How about doing it the other way round? One, polluting industries have to pay a tax for their emissions. Two, subsidies are shifted from the old polluters to renewables. Three, some of the subsidies that have been going to the old polluters get redirected to retraining oil, coal, gas and nuclear workers for more secure and long-term jobs in the new renewable-energy industries.
There is so much governments could be doing to combat global warming. The technology is there. The economics work - or could easily be made to.
But we can't wait for governments to get real - and luckily many people aren't. In the US several states are ignoring Bush and setting their own targets for cutting CO2 emissions. In Thailand the people have challenged their government's energy plans and are demanding wind and solar power instead (see page 22). Around the world, in ways practical and political, people are resisting the folly of their leaders.
We have a window of opportunity both to halt global warming and to make the world a fairer place. It may not be open very long. We owe it to ourselves and to future generations to make the best of it.
Or else we leave the world to those who would go to war for oil, again and again. To the lethal junkies at the helm of industry and government who can't kick their fossil habit - and will do their damnedest to make sure that nobody else is given a chance to do so either.
Where can savings be made - and how?
Source: Guy Dauncey with Patrick Mazza, Stormy Weather: 101 Solutions to Global Climate Change (New Society Publishers, 2001).
Solutions that aren't
Here are some desperate measures to tackle global warming - while holding on to fossil and atomic fuels.
Carbon sinks By planting trees or protecting forests we can offset some of the damage caused. This is because trees absorb carbon dioxide from the atmosphere. But experts warn against such a simple equation. While, with good management, soils and forests absorb CO2, with bad management they release it. The forest would have to be stable, well managed and monitored over a period of 100 years or more. It might also literally backfire if global warming gets to a point where forest fires become more frequent. The idea of carbon sinks is appealing to richworld polluters though. Under the Kyoto agreement they can get carbon credits by investing in forest and green development projects which can be used to offset their continued pollution or failure to reach targets.
Sequestration This new idea involves capturing the CO2 a power plant creates, separating it from other gases, transporting it to another location and burying it. It's got oil giants BP, Chevron, Norsk Hydro, Shell, Statoil, Suncor and Texaco excited; they are funding a $20-million project to develop it. The scheme seems costly, complicated and of dubious virtue.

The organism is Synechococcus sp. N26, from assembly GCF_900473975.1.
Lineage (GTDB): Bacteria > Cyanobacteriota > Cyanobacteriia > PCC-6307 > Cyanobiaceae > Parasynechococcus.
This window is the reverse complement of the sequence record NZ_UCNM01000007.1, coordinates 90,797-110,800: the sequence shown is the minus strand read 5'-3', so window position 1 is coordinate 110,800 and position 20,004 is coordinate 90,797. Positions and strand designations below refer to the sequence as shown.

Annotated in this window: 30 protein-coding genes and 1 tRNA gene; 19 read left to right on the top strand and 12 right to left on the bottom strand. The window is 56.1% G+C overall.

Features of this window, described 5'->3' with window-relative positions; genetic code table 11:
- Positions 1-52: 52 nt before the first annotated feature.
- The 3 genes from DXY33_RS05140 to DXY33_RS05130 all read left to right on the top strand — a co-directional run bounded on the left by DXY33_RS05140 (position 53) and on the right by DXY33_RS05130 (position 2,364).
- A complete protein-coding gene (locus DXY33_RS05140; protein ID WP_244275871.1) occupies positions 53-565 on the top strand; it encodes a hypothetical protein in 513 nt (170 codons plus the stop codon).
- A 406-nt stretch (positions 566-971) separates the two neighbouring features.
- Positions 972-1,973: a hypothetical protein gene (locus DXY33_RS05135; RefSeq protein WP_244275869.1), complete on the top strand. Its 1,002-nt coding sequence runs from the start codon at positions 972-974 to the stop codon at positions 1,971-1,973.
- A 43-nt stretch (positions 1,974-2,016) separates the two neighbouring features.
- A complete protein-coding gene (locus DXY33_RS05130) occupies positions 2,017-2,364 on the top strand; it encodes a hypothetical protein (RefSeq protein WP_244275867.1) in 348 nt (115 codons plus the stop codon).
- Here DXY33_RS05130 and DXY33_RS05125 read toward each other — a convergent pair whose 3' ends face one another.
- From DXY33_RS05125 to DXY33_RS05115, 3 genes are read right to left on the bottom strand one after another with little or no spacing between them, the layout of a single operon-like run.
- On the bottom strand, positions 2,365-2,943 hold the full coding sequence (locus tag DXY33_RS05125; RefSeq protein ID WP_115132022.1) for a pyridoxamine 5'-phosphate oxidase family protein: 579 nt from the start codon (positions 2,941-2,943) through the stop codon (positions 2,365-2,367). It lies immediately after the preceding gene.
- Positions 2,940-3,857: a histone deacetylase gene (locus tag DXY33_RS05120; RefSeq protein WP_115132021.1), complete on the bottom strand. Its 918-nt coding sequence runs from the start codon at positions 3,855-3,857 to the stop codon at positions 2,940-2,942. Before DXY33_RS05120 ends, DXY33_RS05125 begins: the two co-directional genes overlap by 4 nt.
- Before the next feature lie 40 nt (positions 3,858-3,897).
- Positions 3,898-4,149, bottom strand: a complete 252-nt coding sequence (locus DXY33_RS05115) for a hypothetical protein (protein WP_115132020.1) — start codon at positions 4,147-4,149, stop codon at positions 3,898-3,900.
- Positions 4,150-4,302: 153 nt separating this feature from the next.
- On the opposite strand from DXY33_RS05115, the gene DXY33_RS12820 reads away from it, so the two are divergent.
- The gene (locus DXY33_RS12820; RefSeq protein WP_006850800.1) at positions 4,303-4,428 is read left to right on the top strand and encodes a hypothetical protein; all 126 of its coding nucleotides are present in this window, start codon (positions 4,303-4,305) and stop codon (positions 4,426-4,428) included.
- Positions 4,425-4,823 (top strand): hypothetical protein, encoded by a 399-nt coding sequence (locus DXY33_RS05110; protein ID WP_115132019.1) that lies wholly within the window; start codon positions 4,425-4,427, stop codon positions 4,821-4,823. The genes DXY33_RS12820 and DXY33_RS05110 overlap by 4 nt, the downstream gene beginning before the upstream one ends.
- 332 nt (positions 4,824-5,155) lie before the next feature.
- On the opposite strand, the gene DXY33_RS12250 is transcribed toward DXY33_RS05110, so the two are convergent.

Hydrogen links The hottest idea of the moment is that we use fossil fuels to generate hydrogen - the clean motor (and possibly domestic) fuel of the future. The nuclear energy industry is also muscling in on this one. Neither is likely to save us: the first will still spew significant quantities of CO2; the latter will saddle us with yet more radioactive waste.
Source: Guy Dauncey with Patrick Mazza, Stormy Weather: 101 Solutions to Global Climate Change (New Society Publishers 2001).
- Guy Dauncey with Patrick Mazza, Stormy Weather: 101 Solutions to Global Climate Change (New Society Publishers 2001).
- UN World Meteorological Organization.
- Worldwatch Institute, State of the World 2003.
- Associated Press, 'In Alaska an ancestral island home falls victim to global warming' by Joseph B Verrengia, 10 September 2002.
- IPCC, Summary for Policymakers, Third Assessment Report, March 2001.
- Nature (www.nature.com), 'Global Greenhouse gas affects air pressure' by Philip Ball, 20 March 2003.
- Tom Athanasiou and Paul Baer, Dead Heat: global justice and global warming (Seven Stories Press 2002).
- New Economics Foundation, Fresh Air? Options for the future architecture of international climate change policy, report by Alexander Evans, 2002.
- World Resources Institute, 'Emissions from Fossil Fuel Burning and Cement Manufacturing', 2000-01.
- New Economics Foundation, Balancing the Other Budget, report by Andrew Simms, 2002.
- Ross Gelbspan, 'ExxonMobil Caves to Science', www.tompaine.com
- The Guardian, 'Five years for green power to prove its worth' by David Gow, 25 February 2003.